observed, that he had had it in contemplation to propose a more extensive plan, for the purpose of securing that the House should proceed to the consideration of public business with that freshness of their faculties, and of their bodily strength, so necessary for the purpose. He was quite ready, however, by way at least of a beginning, to adopt the suggestion of the right hon. Baronet, and he would, therefore, postpone his own plan. He begged to return Mr. Speaker his thanks, in common, he was sure, with every hon. Member who heard him, for the very considerable addition which he had himself proposed to make to his own duties. When the short period which Mr. Speaker had, at present, for repose and recreation was considered, the great sacrifice of an hour of that brief period, was one which the House and the country would know how to appreciate. He would merely throw out one suggestion: what was to be the case if Forty Members were not assembled at three o'clock? Was ipso facto an adjournment of the House to take place? That, however, was a difficulty which a little consideration would probably remove.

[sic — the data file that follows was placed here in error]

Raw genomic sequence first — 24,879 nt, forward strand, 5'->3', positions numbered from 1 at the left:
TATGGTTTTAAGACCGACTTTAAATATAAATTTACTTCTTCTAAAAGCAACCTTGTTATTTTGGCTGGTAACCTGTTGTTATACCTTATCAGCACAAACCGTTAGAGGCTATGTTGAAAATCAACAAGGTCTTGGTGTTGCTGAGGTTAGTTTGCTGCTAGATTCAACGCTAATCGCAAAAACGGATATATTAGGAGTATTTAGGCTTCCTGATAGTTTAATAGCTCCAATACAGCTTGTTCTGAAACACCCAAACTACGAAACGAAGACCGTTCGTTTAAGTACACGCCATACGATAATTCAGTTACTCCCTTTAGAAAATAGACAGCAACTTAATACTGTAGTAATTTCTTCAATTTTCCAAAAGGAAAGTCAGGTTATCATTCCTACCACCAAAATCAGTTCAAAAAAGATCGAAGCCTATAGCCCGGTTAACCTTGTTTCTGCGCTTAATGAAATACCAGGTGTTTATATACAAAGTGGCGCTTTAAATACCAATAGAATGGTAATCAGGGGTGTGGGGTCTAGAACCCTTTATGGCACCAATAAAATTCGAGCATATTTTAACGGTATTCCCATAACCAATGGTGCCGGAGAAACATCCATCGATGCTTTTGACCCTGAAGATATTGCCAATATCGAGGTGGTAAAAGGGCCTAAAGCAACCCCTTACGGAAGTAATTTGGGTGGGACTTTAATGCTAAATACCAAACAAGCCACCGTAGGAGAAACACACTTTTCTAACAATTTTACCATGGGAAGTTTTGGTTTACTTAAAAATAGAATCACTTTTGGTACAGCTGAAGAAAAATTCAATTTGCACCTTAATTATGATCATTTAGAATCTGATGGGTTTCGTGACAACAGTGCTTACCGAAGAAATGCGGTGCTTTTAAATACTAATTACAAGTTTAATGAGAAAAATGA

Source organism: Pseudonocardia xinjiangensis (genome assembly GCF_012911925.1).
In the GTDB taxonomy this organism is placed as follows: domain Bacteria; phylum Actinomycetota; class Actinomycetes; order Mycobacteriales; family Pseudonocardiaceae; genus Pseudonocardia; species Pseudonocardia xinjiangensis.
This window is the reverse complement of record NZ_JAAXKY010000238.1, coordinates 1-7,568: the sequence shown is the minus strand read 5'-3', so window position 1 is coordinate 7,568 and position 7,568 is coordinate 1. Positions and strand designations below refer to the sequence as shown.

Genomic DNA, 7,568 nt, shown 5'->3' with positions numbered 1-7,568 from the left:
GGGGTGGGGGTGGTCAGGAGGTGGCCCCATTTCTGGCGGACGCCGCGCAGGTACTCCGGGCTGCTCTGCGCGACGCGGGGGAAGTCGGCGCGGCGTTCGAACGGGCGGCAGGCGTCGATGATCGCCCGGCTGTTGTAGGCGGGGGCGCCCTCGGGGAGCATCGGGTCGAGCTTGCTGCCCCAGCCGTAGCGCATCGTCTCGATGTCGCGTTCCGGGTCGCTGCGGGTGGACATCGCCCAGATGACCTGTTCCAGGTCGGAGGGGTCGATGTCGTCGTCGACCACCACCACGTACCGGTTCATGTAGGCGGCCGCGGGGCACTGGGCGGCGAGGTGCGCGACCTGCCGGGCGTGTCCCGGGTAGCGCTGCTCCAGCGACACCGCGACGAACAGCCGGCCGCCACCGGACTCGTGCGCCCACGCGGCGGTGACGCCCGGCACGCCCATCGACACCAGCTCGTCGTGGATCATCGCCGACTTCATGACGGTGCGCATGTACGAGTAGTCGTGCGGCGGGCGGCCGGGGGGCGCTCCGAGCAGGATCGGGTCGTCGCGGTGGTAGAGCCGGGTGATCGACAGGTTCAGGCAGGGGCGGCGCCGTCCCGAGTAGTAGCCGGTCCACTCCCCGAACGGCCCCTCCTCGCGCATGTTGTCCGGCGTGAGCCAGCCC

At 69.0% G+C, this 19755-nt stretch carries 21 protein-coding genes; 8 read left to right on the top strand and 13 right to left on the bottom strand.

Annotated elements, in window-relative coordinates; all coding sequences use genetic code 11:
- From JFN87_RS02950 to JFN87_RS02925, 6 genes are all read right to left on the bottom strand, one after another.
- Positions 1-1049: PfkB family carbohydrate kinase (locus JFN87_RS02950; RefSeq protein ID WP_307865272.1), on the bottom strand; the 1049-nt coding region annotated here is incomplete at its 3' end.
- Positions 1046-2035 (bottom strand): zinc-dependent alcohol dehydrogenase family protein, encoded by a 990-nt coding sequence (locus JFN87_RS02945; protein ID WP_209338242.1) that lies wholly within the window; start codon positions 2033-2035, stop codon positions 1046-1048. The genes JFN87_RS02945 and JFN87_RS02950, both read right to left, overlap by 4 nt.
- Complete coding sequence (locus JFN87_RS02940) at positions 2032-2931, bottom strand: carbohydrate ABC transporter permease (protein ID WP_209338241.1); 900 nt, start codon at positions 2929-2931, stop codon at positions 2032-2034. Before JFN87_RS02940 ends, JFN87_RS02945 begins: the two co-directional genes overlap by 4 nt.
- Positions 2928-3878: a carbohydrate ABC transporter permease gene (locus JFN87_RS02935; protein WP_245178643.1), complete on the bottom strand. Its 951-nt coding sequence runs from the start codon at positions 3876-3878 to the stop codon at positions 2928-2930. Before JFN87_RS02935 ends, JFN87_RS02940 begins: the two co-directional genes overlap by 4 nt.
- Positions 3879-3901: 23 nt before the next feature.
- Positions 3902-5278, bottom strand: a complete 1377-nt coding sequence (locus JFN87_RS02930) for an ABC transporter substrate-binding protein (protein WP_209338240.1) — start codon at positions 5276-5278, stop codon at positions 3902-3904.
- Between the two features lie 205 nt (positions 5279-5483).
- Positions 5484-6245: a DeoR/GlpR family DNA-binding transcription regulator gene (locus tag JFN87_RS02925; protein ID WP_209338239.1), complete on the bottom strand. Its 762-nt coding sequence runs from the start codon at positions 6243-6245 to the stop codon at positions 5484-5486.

observed, that when it was known that subjects of great importance were about to be discussed in that House, such, for instance, as the abolition of slavery, petitions naturally poured in from all parts of the country. Now, were such 133 petitions from the people to be received by the House, or were they not? If they were to be received, it was evident to him that it would be impossible for the public business invariably to commence at five o'clock. Two Sessions ago he had proposed that no petitions should be presented until the Orders of the Day had been disposed of; after which they might be presented, with as long speeches as the hon. Members by whom they were presented pleased. It was a common thing in the last Session to see public business postponed until nine, or half-past nine, by the presentation of petitions.